Parental Major / Parental Minor

During the initial stages of divorce you are forced to break down parenting duties into very impersonal numbers; “child 1 and child 2 are henceforth declared to be in the custody of parent 1 65% of the time and parent 2 35% of the time”. When you’re married you are simply a parent. There is no real break down in time or responsibility. Even if I have to work from 9 to 5 to pay the bills with only evenings and weekends to hit the park scene or build a Lego death star, I’m still considered an equal parent to the stay at home mom that suffers through multiple mealtimes and pickup patrol throughout the day.  I am the dad, with the sacred privileges and duties that come along with that. No matter if I’m bread winner or caregiver, my parental role is unique.

Once those impersonal legal numbers of are defined though everything starts to change. The distinction now is painfully evident to my kids. I can no longer emerge from my office to scoop them up for an adventure in the backyard or crash a tea party already in progress. Now, just as they are getting settled into whatever is keeping them entertained at mom’s house they are told to stop suddenly, pack up a few precious possessions and prepare for the trip to dad’s house. Their attitude for this transition I’m sure is mixed; sometimes they may really look forward to the change and sometimes not so much (I gauge this only from my experience on the other side). For my older son he can vocalize either reaction, but also we had enough experience together under the same roof that out relationship is pretty well established. My younger daughter though probably does not remember much before the divorce, so daddy is someone who lives outside her home. In her mind mommy is the main parent. Not only does she spend the majority of her time with mommy but there’s also the obvious bit about younger ones just needing that mommy-bond. Ok fine, mommies are always number one at that age right?! But again it’s different when the distinction is made so evident. When you’re under the same roof, the little ones may be thinking, “Who is this other person who gets me stuff and lets me drool all over him. He’s not my mommy but mommy seems to like him, and we’re ok with anything mommy’s like”.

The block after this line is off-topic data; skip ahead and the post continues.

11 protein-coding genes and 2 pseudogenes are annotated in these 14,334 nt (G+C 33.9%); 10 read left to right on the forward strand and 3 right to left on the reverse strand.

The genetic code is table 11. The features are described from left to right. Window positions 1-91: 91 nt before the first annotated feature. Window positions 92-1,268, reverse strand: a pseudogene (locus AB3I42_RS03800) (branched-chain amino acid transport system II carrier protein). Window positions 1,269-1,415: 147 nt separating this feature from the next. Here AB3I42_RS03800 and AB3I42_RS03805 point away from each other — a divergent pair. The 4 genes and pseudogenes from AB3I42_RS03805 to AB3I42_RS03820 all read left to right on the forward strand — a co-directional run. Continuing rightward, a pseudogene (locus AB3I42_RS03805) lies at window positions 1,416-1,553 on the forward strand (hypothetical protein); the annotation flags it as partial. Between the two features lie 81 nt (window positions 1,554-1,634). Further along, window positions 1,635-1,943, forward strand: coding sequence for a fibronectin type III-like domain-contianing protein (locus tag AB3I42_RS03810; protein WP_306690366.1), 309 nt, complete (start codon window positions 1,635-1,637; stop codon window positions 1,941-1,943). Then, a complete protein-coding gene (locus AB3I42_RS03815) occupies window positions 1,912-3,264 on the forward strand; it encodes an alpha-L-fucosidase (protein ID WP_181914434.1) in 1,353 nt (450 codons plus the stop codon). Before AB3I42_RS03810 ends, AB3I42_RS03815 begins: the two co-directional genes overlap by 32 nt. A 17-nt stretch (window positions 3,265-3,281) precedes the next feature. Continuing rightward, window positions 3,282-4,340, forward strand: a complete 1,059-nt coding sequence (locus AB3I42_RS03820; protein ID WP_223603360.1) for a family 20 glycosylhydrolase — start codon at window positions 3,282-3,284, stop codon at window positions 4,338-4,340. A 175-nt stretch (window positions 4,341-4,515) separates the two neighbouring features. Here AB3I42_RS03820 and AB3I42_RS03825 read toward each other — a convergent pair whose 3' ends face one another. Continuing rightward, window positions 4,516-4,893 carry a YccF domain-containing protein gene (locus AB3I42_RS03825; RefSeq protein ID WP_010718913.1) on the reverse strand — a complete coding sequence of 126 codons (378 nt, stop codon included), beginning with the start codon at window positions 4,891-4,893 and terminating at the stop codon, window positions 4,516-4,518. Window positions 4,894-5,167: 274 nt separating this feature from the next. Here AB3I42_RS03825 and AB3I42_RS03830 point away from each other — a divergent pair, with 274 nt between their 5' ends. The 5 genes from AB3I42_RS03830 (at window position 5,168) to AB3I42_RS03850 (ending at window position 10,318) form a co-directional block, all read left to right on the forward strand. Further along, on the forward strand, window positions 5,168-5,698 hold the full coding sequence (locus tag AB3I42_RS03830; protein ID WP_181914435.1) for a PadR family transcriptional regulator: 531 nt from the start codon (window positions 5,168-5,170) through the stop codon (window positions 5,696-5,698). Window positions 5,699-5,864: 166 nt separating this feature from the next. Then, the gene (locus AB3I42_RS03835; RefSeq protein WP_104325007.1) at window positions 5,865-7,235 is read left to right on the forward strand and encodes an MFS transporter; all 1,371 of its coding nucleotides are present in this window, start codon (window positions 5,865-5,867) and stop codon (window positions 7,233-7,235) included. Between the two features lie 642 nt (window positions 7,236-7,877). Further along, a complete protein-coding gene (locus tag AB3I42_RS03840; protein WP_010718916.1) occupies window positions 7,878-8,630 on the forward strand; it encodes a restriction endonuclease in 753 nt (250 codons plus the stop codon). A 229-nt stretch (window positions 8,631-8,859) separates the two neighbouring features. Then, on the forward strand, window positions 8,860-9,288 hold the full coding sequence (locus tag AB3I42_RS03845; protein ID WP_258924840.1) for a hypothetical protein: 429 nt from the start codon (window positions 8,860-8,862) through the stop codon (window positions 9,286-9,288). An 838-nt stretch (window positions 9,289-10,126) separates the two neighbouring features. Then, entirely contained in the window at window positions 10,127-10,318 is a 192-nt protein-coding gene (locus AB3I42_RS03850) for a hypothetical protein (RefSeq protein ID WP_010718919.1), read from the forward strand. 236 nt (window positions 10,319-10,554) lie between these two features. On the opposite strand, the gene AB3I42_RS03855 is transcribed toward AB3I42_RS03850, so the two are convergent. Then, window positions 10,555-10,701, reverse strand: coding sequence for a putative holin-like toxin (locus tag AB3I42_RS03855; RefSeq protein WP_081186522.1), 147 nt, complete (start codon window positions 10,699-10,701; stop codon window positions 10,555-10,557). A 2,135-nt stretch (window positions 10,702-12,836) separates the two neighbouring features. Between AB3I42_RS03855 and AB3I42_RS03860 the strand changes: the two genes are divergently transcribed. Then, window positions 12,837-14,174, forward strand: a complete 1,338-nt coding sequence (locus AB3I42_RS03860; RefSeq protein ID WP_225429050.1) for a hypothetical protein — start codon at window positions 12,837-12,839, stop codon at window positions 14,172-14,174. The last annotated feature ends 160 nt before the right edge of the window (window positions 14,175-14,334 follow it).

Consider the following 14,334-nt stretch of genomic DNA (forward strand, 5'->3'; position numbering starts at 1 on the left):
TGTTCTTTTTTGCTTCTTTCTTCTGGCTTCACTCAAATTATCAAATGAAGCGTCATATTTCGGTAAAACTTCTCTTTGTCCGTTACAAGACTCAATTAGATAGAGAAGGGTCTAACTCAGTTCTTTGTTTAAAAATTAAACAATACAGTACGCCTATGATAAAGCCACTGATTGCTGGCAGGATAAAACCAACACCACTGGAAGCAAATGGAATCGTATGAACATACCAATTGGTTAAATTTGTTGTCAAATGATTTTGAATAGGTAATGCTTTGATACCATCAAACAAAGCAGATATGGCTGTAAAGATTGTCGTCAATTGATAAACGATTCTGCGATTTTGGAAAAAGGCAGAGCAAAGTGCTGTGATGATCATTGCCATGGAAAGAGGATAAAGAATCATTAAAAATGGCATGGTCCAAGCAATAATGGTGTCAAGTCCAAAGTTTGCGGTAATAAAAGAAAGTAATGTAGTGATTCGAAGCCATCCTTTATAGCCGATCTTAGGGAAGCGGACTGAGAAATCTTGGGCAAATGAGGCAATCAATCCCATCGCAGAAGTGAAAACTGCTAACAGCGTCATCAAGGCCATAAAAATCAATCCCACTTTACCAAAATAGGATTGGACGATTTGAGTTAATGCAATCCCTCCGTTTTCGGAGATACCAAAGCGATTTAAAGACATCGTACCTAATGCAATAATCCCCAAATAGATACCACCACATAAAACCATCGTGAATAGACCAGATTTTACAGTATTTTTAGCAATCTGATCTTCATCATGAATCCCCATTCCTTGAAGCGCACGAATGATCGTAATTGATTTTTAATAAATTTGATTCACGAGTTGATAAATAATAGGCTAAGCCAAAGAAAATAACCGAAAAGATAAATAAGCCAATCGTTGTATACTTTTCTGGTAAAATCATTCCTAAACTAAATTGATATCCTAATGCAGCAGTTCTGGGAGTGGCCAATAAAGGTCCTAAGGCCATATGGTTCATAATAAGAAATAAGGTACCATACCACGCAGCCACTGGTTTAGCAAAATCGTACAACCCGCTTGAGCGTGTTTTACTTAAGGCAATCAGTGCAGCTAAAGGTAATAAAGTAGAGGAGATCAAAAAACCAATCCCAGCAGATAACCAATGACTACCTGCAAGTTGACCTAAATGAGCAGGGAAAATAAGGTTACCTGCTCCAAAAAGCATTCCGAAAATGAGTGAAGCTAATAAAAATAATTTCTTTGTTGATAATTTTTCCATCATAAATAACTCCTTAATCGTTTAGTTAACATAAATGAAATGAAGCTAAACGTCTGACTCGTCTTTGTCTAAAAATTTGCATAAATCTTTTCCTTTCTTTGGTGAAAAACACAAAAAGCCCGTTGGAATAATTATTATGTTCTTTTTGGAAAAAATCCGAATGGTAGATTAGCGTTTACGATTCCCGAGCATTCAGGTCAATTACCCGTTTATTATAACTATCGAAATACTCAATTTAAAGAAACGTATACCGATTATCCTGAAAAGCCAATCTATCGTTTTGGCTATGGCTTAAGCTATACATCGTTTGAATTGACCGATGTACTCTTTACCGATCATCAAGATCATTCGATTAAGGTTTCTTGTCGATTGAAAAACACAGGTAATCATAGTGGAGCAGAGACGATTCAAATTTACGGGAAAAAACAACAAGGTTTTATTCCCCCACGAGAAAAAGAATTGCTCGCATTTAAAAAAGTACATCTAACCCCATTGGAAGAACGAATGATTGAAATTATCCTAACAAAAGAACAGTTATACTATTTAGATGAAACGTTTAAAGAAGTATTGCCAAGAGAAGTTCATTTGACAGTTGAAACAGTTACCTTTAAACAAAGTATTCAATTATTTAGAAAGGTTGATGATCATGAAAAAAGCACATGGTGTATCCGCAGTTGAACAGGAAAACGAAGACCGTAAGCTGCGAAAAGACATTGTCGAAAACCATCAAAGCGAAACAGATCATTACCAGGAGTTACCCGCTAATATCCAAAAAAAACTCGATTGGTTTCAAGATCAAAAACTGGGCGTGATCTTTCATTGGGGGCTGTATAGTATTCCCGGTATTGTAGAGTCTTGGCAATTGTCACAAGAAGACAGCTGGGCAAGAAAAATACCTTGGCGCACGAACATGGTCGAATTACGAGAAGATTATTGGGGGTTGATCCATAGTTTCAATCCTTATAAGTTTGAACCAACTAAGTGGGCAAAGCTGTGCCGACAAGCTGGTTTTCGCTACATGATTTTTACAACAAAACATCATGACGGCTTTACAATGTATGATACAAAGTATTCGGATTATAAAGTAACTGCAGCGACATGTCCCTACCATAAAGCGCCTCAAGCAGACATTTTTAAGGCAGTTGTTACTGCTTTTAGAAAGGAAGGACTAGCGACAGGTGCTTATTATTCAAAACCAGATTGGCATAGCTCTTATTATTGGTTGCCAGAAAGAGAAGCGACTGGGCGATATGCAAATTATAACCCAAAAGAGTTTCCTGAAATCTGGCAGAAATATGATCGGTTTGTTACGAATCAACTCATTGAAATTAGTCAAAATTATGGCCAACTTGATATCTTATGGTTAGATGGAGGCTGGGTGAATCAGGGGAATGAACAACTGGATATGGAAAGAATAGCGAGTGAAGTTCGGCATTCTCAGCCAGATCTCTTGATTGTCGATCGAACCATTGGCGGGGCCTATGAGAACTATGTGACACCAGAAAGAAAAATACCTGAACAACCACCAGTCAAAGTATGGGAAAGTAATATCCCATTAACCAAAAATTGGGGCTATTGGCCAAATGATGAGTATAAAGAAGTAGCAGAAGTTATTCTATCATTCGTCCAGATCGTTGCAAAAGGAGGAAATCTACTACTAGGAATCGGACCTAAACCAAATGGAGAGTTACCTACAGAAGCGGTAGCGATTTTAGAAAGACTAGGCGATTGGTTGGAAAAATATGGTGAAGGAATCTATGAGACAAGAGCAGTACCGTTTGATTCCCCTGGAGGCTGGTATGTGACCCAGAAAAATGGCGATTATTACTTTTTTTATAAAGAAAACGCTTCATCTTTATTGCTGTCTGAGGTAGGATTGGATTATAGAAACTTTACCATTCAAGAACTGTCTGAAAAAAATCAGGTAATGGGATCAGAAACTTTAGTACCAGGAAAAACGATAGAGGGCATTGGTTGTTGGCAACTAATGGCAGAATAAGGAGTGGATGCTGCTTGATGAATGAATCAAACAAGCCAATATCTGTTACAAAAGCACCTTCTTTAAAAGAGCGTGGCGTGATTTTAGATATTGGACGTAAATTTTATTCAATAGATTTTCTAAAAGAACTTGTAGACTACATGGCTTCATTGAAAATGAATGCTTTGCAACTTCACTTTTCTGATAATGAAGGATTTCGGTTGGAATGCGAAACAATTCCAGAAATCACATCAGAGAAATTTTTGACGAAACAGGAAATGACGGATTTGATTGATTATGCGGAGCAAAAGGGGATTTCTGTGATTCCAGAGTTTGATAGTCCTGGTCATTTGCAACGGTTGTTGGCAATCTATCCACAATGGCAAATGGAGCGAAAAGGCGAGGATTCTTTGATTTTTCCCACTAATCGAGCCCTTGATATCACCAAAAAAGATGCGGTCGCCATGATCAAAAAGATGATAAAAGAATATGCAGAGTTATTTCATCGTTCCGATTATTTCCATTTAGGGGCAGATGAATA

Things start to get even more interesting once we introduce more parents into the mix; step parents. A title already made prickly by so much bad press, becomes more pokey when viewed from both sides of the split. In our household, we try to embrace the title for each others’ kids. We want to give them some label to attach to our new partners without stepping (pun intended) on any toes. I don’t want them simply calling me by my first name, but I also want to keep sacred the name and title of “daddy” for their biological dad. That all seems perfectly rational when I’m the one making the distinction but any mention from my kids of their “step-dad” makes me break out in hives,… and by hives I mean an irrational juvenile anger that spawns competing desires to either kick him in the balls or deeply embarrass him with a well-timed pantsing.

They say a child benefits from every additional person that loves them. That’s all well and good, and I guess on the surface I really have no problem with that part. For me it’s more about my ever diminishing role as dad for my own kids. How is my youngest supposed to understand the distinction now? It’s one thing for me to be their only dad, and just living outside their home, but accepting that the role of dad, in any degree, is now being played by someone else when they are not with me just grates on my happiness.

Really though it’s not his fault; No matter how appealing the groin shot or the public humiliation I need to consider that he’s doing nothing wrong. As far as I know he’s not actively trying to diminish my role or steal my title. I need to keep this in mind and be empathetic on both sides, understanding how hard it must be for the father of Nicole’s kids being away from his kids and understanding that the step-dad to my kids is doing the best he can. It’s my own damaged ego that’s really at play here anyway. I am mad that my ex, through her actions, has forever altered the relationship that I will have with my kids.   It’s different now and I just need to accept that.